1) I don’t know about tomorrow,
I just live from day to day;
I don’t borrow from its sunshine
For its skies might turn to gray;
I don’t worry o’er the future,
For I know what Jesus said,
And today I’ll walk beside Him,
For He knows what is ahead.

Many things about tomorrow
I don’t seem to understand;
But I know who holds tomorrow,
And I know who holds my hand.

Questions:
1) What are some plans or prospects in your own life about whose outcome you are uncertain?

2) How will you live in the meantime, as you wait for the future to unfold?

Links:
Wordwise Hymns (Ira Stanphill born, died)
The Cyber Hymnal (Ira Stanphill)

Posted by: rcottrill | February 19, 2014

Hark, Ten Thousand Harps and Voices

Graphic Bob and Christmas Book (2)HOW TO USE THIS BLOG
1) The Almanac. Click on the month you want in the side-bar, then the specific date. The blog will tell you what happened in hymn history on that day.
2) Reflections. There is always a current article on a hymn. But you can find many others by clicking on the Index tab. (More being added all the time.)
3) Topical Articles are opinion pieces on many aspects sacred music.

Words: Thomas Kelly (b. July 13, 1769; d. May 14, 1855)
Music: Harwell, by Lowell Mason (b. Jan. 8, 1792; d. Aug. 11, 1872)

Links:
Wordwise Hymns (Thomas Kelly died)
The Cyber Hymnal

Note: The hymn was published by the author in 1806. The original had seven stanzas. As of this writing, the Cyber Hymnal does not include the second stanza, and has somewhat changed the order of the others. Modern hymnals usually include only three or four stanzas–most often CH-1, 2, 5 and 6. The tune’s composer, Lowell Mason, added the refrain later.

Thomas Kelly was the son of a judge who lived in Kellyville, Ireland. In his early years, Thomas was burdened about his sin, but could find no deliverance and peace. In his distress, he tried various forms of self discipline and self punishment, in hopes of meriting God’s salvation. It wasn’t until his university years in Dublin that he learned about the gospel of grace. When he found the new and living way, through faith in Christ, he became a zealous preacher of the gospel.

While he preached in many places over the years, Dublin became home base where he served as a pastor for over six decades. Kelly was also a notable hymn writer, with 767 hymns to his credit. (Praise the Saviour, Ye Who Know Him, and Look, Ye Saints, the Sight Is Glorious are others.) Pastor Kelly was ushered into the presence of the Lord at the age of eighty-six. His dying words were, “Not my will, but Thine be done.)

T he present hymn deals with the Lord Jesus Christ as He is at the present time, seated upon His Father’s throne (Rev. 3:21), at His right hand (Rom. 8:34; Heb. 1:3), and worshiped by the angels of heaven. The original inspiration for the hymn was Hebrews 1:6, “Let all the angels of God worship Him.” (This text, in turn, is a version of Psalm 97:7, which says, “Worship Him, all you gods [or angels].”)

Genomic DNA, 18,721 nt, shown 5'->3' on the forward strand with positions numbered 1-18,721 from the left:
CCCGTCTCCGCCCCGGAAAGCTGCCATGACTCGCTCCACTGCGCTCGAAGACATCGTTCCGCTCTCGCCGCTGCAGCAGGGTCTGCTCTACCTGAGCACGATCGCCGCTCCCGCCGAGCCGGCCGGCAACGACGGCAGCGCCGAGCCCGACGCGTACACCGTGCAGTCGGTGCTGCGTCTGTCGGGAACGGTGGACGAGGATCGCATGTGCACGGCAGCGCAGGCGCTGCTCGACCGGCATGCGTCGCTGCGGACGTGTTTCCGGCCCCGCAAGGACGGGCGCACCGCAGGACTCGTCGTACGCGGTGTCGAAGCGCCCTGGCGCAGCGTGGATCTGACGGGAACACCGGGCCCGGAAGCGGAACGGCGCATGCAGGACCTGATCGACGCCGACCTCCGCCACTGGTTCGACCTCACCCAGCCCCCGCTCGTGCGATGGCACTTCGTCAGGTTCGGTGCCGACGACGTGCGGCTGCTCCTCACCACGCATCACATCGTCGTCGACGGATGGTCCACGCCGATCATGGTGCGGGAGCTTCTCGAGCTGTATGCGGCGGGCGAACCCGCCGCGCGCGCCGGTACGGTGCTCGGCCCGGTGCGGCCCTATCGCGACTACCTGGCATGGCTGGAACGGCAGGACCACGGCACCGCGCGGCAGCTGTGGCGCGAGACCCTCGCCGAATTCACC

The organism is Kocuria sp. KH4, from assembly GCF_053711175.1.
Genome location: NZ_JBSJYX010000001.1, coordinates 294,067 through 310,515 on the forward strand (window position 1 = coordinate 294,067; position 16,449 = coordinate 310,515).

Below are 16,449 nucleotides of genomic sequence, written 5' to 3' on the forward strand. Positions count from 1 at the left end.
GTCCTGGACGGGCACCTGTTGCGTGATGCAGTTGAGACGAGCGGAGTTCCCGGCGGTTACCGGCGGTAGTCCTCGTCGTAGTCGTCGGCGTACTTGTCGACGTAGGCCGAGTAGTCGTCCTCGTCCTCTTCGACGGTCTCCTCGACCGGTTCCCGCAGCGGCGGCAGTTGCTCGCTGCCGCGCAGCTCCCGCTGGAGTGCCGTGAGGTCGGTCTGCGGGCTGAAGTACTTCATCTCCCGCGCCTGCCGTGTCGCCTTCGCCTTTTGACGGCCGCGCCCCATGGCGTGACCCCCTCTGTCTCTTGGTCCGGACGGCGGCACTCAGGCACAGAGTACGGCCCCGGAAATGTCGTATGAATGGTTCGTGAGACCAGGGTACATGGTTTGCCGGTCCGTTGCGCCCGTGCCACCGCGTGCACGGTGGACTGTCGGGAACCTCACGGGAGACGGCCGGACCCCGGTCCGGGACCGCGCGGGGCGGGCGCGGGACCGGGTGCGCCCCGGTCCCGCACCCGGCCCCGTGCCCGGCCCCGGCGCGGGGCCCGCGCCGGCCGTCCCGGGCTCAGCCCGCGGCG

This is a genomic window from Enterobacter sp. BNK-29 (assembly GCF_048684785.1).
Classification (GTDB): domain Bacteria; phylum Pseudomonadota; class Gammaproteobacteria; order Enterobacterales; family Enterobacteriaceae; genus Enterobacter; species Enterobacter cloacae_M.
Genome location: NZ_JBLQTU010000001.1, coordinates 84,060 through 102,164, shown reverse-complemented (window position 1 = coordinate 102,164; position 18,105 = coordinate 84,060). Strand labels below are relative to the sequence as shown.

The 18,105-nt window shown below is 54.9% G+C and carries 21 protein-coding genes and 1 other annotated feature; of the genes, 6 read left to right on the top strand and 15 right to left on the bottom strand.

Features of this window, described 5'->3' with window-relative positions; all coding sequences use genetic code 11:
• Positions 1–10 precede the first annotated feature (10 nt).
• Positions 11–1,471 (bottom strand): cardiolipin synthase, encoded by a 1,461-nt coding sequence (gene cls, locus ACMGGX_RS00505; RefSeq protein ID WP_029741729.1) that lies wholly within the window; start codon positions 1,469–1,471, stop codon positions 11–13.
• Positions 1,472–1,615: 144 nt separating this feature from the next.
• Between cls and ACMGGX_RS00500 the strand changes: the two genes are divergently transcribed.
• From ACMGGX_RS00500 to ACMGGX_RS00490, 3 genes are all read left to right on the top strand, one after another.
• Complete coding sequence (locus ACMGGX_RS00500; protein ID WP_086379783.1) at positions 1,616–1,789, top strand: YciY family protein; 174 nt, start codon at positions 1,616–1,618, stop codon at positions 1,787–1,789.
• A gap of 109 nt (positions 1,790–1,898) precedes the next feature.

Other passages in Revelation seem to be alluded to in the hymn. For example: “I heard the sound of harpists playing their harps. And they sang as it were a new song before the throne” (Rev. 14:2-3). Or in another place:

“Then I looked, and I heard the voice of many angels around the throne, the living creatures, and the elders; and the number of them was ten thousand times ten thousand, and thousands of thousands, saying with a loud voice: ‘Worthy is the Lamb who was slain to receive power and riches and wisdom, and strength and honour and glory and blessing!’ And every creature which is in heaven and on the earth and under the earth and such as are in the sea, and all that are in them, I heard saying: ‘Blessing and honour and glory and power be to Him who sits on the throne, and to the Lamb, forever and ever!’ Then the four living creatures said, ‘Amen!’ And the twenty-four elders fell down and worshiped Him who lives forever and ever” (Rev. 5:11-14).

(CH-1) Hark, ten thousand harps and voices
Sound the note of praise above!
Jesus reigns, and heav’n rejoices,
Jesus reigns, the God of love;
See, He sits on yonder throne;
Jesus rules the world alone.

Hallelujah! Hallelujah!
Hallelujah! Amen!

2) Well may angels, bright and glorious,
Sing the praises of the Lamb;
While on earth, He proved victorious;
Now He bears a matchless name.
Well may angels sing of Him:
Heav’n supplies no richer theme.

Though we will one day stand in the presence of the Lord, in glorified resurrection bodies, we can approach the throne of grace now, through faith. The hymn invites us to do just that.

CH-3) Come, ye saints, unite your praises
With the angels round His throne;
Soon, we hope, our God will raise us
To the place where He is gone.
Meet it is that we should sing,
Glory, glory, to our King!

Another thing that can give believers great joy is rehearsing the gospel story, and meditating on the matchless grace that brought the Lord Jesus from the glories of heaven to be our Saviour (cf. II Cor. 8:9).

CH-4) Sing how Jesus came from heaven,
How He bore the cross below,
How all power to Him is given,
How He reigns in glory now.
’Tis a great and endless theme
O, ’tis sweet to sing of Him.

CH-6) Saviour, hasten Thine appearing;
Bring, O bring the glorious day,
When, the awful summons bearing,
Heav’n and earth shall pass away;
Then with golden harps we’ll sing,
“Glory, glory to our King!”

Questions:
1) Kelly says, “heaven supplies no richer theme” for praise than the Person and work of Christ. What are some things about the Lord Jesus that will motivate praise?